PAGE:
Several Pakistani news outlets today are dissecting a troubling finding from the U.N. Children's Fund: the 63 cases of polio diagnosed in the country so far this year are nearly double the 36 detected during the same period last year. The highly contagious viral disease, which attacks the nervous system and can cause paralysis or even death, is most evident in the province of Balochistan and has now spread to other areas that haven't been infected for the past five years. The U.N., which is trying to eradicate the disease by delivering oral vaccines to children, says that these findings suggest Pakistan could be the "last polio reservoir worldwide"--the country standing in the way of eliminating only the second global epidemic disease after smallpox.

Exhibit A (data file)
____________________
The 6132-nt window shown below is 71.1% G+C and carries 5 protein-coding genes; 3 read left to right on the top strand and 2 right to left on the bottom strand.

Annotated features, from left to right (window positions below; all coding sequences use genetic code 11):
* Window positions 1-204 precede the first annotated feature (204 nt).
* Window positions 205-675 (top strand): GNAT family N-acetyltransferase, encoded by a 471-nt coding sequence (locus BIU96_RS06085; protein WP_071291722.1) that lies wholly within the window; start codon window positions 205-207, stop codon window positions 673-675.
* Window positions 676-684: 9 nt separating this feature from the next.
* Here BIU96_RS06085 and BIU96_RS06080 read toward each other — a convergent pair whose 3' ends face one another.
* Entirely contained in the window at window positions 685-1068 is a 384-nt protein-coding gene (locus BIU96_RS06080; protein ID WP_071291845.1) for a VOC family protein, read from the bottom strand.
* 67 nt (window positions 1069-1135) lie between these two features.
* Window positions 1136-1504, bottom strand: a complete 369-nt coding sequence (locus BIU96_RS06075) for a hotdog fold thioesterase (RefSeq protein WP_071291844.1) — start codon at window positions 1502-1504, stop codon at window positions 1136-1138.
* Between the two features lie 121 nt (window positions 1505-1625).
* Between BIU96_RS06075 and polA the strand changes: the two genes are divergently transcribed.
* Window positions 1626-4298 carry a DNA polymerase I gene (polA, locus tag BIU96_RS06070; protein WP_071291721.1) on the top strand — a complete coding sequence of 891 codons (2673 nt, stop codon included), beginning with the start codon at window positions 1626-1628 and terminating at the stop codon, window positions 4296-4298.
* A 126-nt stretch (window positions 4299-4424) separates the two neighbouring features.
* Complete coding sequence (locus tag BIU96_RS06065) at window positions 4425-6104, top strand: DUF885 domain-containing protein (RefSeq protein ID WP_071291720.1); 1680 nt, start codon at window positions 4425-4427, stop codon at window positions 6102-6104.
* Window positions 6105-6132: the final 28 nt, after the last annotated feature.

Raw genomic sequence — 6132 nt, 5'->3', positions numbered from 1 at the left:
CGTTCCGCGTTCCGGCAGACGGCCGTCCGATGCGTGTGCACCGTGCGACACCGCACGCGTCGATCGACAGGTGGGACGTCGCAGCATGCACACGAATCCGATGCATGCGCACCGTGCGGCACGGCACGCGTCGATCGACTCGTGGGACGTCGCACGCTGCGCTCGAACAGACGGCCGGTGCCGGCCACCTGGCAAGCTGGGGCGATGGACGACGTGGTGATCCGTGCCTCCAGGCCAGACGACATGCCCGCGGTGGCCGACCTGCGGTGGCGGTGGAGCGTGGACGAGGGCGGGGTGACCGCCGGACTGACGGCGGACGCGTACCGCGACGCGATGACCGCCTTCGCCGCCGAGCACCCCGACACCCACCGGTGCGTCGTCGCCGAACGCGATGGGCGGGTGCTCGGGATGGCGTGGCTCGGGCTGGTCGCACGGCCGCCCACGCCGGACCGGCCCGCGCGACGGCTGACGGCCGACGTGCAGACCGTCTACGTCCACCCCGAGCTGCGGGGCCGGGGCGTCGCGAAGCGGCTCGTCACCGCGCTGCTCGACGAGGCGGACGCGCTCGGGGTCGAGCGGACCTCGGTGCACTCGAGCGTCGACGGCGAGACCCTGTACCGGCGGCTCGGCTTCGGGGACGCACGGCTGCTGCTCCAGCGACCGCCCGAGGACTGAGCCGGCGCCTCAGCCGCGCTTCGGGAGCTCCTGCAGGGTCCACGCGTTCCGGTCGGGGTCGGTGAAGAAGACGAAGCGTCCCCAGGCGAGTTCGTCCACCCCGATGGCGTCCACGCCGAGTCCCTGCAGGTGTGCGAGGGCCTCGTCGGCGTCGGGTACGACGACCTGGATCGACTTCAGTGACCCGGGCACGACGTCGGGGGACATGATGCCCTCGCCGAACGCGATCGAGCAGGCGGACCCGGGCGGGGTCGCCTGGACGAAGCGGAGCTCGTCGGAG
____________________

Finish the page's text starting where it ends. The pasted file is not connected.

This isn't the first time Unicef has made the claim. In a 2003 report, for example, the organization called Pakistan "polio's last frontier." But what's particularly troubling now is that while the number of cases is dropping in India, Nigeria, and Afghanistan--which, along with Pakistan account for over 90 percent of cases--the disease is spreading in Pakistan (in fact Pakistani President Asif Ali Zardari has declared polio a national emergency). Pakistan's Express-Tribune cites administrative blunders, resistance of local populations, security challenges for vaccination teams, and Pakistan's proximity to polio-infected Afghanistan as reasons why the country appears to be losing a battle against polio that "we can simply not afford to lose." Other reports say anti-vaccine messages from radical clerics and the absence of a national ministry of health are also to blame. The recent revelation that the CIA set up a fake vaccination program in Pakistan to collect DNA from Osama bin Laden's family members, Reuters notes, may only make immunization drives more difficult.